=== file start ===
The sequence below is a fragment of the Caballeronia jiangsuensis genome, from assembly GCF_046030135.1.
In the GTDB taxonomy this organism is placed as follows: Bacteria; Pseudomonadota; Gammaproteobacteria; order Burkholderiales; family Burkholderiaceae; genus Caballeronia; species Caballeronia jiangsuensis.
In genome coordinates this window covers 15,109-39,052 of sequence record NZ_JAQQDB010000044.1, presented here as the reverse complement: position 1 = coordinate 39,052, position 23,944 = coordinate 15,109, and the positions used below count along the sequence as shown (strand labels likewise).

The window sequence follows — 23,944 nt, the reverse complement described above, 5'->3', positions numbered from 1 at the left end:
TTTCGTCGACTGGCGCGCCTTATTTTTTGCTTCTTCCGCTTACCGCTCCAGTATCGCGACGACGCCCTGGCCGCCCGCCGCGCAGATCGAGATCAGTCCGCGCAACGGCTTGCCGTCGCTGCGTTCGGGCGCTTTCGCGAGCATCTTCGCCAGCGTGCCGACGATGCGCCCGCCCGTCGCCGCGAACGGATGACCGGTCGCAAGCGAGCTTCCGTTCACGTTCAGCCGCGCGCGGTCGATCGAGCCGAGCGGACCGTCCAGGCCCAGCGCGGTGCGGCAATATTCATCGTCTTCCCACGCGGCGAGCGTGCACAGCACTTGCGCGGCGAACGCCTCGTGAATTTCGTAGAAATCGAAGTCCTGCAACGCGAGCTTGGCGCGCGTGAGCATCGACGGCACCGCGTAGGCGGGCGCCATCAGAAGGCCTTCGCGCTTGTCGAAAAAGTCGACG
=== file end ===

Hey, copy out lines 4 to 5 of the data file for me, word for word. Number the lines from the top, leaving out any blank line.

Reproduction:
The window sequence follows — 23,944 nt, the reverse complement described above, 5'->3', positions numbered from 1 at the left end:
TTTCGTCGACTGGCGCGCCTTATTTTTTGCTTCTTCCGCTTACCGCTCCAGTATCGCGACGACGCCCTGGCCGCCCGCCGCGCAGATCGAGATCAGTCCGCGCAACGGCTTGCCGTCGCTGCGTTCGGGCGCTTTCGCGAGCATCTTCGCCAGCGTGCCGACGATGCGCCCGCCCGTCGCCGCGAACGGATGACCGGTCGCAAGCGAGCTTCCGTTCACGTTCAGCCGCGCGCGGTCGATCGAGCCGAGCGGACCGTCCAGGCCCAGCGCGGTGCGGCAATATTCATCGTCTTCCCACGCGGCGAGCGTGCACAGCACTTGCGCGGCGAACGCCTCGTGAATTTCGTAGAAATCGAAGTCCTGCAACGCGAGCTTGGCGCGCGTGAGCATCGACGGCACCGCGTAGGCGGGCGCCATCAGAAGGCCTTCGCGCTTGTCGAAAAAGTCGACG